A prospective cohort study of women in the Nurses' Health Study found a link between TV watching, obesity, and diabetes. With each additional two hours of TV watching per day, the risk of obesity rose 23% and the risk of diabetes increased 14%. In contrast, sitting at work for the same time increment was associated with just a five-percent increased risk of obesity and a seven-percent increase in diabetes. Every two-hour increment of standing or walking around the home was associated with a nine-percent reduction in obesity and a 12% reduction in diabetes. Frank B. Hu and Harvard colleagues say, "We estimated that in our cohort, 30% (95% CI, 24-36%) of new cases of obesity and 43% (95% CI, 32-52%) of new cases of diabetes could be prevented by adopting a relatively active lifestyle [less than ten hours/week of TV watching, and 30 minutes/day or more of brisk walking]."

A French cross-sectional analysis of 1902 men and 1932 women, 50 to 69 years old, found that the frequency of most signs of metabolic syndrome increased as time spent watching a TV screen or a computer screen increased. Sandrine Bertrais and colleagues attributed this association to the decrease in physical activity among men; if they are watching TV, they are not moving. Women, however, showed a positive association between metabolic syndrome and time spent watching a screen, independent of physical activity levels. The researchers also found no correlation between time spent reading and the frequency of metabolic syndrome components in either gender.

At least three factors may account for the observed positive association between TV watching and obesity-diabetes risk. First, TV watching typically displaces physical activity and thereby reduces energy expenditure. A study involving 486 adult residents of low-income housing linked each hour of TV watching to 144 fewer steps each day: "Average daily television viewing was associated with reductions in total pedometer-determined physical activity levels (approximately 520 steps per day)." Second, TV watching (and, perhaps, computer use?) lowers the metabolic rate more than other sedentary activities such as reading, writing, sewing, playing board games, and driving a car. Third, food advertising encourages increased calorie intake and consumption of high-glycemic, nutrient-poor foods.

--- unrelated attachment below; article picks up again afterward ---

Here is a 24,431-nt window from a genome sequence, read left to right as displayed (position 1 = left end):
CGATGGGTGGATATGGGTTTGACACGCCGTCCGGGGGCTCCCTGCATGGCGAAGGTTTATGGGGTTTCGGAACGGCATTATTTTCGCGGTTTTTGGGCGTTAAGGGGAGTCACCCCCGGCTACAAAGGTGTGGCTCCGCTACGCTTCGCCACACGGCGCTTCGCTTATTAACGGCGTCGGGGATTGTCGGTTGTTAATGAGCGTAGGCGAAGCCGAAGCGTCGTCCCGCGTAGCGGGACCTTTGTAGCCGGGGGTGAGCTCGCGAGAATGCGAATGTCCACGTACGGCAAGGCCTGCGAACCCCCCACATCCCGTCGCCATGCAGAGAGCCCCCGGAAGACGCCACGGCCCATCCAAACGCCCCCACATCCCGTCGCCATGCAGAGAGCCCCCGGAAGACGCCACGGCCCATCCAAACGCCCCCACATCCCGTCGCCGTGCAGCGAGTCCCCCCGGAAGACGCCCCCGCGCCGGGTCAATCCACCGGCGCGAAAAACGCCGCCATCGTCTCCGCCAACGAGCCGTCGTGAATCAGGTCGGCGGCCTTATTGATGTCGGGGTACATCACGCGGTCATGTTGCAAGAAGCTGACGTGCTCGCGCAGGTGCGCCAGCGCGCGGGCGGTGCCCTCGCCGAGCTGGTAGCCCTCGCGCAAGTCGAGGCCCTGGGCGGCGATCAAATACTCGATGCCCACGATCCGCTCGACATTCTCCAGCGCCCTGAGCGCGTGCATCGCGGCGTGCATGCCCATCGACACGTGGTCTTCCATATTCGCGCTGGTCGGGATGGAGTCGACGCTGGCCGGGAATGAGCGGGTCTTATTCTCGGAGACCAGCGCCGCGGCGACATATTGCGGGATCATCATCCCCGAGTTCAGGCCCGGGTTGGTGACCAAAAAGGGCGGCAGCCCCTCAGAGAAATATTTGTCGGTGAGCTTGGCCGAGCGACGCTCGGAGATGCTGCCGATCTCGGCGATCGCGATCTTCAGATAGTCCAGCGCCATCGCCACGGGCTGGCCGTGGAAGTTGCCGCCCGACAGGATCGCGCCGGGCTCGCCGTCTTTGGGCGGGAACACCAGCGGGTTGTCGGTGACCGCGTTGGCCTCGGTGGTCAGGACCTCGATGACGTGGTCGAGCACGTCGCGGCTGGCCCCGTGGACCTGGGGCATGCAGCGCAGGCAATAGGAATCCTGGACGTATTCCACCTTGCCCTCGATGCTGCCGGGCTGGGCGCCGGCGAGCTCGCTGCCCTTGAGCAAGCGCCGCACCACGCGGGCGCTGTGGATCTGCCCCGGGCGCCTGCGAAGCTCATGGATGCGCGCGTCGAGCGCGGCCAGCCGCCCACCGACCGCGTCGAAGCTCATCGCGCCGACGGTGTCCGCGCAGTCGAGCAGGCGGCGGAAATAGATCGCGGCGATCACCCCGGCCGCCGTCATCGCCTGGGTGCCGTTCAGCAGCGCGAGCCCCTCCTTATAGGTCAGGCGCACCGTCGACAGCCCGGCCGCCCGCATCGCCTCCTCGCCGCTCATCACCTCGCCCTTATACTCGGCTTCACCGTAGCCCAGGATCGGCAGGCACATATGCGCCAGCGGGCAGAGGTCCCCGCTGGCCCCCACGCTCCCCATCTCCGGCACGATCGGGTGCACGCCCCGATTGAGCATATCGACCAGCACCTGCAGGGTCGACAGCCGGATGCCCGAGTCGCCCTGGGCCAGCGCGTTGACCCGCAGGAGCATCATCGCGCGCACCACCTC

Bennett GG, Wolin KY, Viswanath K, et al. Television viewing and pedometer-determine physical activity among multiethnic residents of low-income housing (Abstract). American Journal of Public Health. September 2006;96(9):1681-1685. Available at: Accessed February 7, 2007.

Bertrais S, Beyeme-Ondoua JP, Czernichow S, et al. Sedentary behaviors, physical activity, and metabolic syndrome in middle-aged French subjects. Obesity Research (Abstract). 13:936-944 (2005). Available at: Accessed February 7, 2007.

Hu FB, Li TY, Colditz GA, et al. Television watching and other sedentary behaviors in relation to risk of obesity and type 2 diabetes mellitus in women. JAMA. April 9, 2003; 289(14):1785-1791. Available at: Accessed December 26, 2006.

Wiecha JL, Peterson KE, Ludwig DS, et al. When children eat what they watch (Abstract). Archives of Pediatrics & Adolescent Medicine. April 2006; 160(4); 436-442. Available at: Accessed February 7, 2007.

Iron Intake, Meat, and Type 2 Diabetes
Consumption of heme iron found in animal products, particularly red meat, is associated with increased insulin resistance and diabetes risk in men and women. Unlike iron found in dried fruit, kelp, some whole grains, and brewer's yeast, heme iron from red meat, fish, and poultry is highly bioavailable and readily stored in the body. Epidemiological studies, cited by Swapnil Rajpathak and colleagues at Harvard Medical School, have associated high iron stores with an increased risk of cardiovascular disease, metabolic syndrome, gestational diabetes, and type 2 diabetes. Different hypotheses have been proposed for this relationship. Increased oxidative stress due to iron's action as a catalyst in the formation of hydroxyl radicals is one possible factor. Also, high iron levels may slow the liver's extraction of insulin from the bloodstream. A third explanation is that iron deposits in pancreatic b-cells may hamper insulin secretion.